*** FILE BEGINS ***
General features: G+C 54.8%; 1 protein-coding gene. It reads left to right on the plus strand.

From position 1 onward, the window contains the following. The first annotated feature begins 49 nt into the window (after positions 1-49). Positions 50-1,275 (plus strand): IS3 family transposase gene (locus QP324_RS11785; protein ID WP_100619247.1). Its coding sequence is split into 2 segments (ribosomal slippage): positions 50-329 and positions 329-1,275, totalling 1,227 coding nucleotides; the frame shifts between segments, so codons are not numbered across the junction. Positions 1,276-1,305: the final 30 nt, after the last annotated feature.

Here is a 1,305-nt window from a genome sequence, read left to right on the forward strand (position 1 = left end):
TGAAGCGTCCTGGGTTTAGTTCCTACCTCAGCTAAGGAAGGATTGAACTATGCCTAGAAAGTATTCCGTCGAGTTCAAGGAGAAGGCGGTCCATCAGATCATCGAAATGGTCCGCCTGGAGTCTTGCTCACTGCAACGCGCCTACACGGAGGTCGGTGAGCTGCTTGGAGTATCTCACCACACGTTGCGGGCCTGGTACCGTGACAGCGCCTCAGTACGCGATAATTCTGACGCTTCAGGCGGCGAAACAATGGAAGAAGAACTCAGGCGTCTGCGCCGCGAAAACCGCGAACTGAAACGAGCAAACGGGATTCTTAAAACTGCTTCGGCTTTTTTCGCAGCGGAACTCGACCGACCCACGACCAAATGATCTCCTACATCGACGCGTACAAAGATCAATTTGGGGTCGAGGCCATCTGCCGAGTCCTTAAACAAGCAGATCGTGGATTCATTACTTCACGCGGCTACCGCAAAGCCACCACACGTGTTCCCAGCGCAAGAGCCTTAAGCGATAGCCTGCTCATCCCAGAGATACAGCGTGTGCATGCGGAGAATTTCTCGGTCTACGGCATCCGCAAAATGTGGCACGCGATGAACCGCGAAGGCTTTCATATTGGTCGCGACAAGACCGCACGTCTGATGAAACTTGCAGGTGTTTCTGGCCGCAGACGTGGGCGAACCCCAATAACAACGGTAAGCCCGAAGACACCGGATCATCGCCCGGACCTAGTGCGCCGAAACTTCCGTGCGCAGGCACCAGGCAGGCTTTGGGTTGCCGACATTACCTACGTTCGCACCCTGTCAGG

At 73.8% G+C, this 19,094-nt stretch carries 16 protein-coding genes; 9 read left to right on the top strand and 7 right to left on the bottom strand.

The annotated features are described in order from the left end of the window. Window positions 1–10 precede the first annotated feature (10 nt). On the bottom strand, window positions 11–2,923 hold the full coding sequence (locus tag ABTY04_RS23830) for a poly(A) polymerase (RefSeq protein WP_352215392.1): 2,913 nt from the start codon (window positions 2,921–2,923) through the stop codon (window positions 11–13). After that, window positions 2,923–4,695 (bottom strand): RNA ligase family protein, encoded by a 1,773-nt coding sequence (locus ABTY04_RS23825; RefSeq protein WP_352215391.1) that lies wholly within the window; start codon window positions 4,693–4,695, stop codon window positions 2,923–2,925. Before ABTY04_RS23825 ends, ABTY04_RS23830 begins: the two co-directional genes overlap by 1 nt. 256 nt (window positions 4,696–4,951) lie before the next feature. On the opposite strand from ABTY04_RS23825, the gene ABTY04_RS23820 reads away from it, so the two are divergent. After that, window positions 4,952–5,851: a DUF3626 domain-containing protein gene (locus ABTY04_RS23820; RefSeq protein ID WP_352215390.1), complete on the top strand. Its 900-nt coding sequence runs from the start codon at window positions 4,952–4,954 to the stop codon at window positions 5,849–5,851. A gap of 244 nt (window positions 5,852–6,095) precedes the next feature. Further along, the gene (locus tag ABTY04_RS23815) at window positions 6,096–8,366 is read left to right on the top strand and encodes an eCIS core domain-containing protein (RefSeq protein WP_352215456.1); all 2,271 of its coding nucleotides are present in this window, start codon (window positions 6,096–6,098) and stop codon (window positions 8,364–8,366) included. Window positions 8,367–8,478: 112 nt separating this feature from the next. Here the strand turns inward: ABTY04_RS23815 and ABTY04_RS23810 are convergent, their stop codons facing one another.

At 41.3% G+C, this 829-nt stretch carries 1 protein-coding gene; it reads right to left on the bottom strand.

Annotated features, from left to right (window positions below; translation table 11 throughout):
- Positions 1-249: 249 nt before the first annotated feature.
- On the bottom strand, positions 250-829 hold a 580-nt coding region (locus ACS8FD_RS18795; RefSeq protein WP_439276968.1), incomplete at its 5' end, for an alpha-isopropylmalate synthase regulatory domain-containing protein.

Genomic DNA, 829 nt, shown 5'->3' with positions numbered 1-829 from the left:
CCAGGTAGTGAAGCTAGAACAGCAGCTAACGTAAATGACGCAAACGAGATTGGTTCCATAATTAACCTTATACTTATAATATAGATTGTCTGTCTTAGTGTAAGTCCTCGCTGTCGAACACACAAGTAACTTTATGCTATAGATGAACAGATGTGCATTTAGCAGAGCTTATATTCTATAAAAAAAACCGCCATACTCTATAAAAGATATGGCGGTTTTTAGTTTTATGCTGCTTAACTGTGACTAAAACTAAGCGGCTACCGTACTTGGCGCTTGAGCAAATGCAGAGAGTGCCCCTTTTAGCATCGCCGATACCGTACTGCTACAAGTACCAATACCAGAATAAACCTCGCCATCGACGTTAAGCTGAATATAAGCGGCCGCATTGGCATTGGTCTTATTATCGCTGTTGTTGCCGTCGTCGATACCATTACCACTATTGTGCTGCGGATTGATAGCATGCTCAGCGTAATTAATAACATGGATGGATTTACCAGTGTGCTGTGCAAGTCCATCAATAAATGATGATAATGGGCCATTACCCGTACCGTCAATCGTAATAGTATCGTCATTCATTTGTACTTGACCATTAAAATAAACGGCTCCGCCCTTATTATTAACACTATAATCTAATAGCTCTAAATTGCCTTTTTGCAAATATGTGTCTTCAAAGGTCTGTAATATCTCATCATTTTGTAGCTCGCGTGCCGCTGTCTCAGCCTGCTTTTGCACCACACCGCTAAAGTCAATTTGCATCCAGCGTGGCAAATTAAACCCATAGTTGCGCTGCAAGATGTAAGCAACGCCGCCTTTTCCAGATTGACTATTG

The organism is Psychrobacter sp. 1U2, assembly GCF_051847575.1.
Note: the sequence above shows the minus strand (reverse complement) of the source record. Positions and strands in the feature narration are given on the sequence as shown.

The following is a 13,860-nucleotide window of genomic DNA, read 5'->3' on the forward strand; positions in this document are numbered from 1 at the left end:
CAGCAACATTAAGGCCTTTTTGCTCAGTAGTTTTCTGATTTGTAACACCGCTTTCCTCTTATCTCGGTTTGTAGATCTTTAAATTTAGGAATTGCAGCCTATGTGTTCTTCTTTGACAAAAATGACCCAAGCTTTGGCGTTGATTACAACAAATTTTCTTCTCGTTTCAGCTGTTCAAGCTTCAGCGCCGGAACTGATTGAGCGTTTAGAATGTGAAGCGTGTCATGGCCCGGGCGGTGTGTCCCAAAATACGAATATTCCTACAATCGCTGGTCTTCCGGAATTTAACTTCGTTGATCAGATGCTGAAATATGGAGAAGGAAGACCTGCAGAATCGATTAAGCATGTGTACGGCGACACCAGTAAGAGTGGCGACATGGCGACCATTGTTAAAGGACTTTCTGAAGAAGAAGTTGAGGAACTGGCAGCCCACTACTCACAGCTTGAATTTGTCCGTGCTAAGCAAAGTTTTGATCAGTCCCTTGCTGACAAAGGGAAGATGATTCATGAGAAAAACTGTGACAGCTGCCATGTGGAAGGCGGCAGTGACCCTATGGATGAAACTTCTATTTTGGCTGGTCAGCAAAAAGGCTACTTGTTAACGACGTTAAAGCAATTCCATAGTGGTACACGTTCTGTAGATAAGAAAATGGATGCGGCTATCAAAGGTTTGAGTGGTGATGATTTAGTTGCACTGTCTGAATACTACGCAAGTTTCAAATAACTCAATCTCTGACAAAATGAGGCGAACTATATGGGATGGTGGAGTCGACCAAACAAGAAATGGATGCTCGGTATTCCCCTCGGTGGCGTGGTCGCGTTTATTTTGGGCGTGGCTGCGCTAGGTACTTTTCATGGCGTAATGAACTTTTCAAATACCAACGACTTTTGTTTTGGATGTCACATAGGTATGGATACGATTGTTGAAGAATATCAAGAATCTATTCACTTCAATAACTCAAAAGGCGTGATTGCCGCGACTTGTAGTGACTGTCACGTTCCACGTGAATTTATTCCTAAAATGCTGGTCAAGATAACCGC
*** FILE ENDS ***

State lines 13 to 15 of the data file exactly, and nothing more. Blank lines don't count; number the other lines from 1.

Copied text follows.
The organism is Psychrobacter sp. 1U2, assembly GCF_051847575.1.
Note: the sequence above shows the minus strand (reverse complement) of the source record. Positions and strands in the feature narration are given on the sequence as shown.

The following is a 13,860-nucleotide window of genomic DNA, read 5'->3' on the forward strand; positions in this document are numbered from 1 at the left end: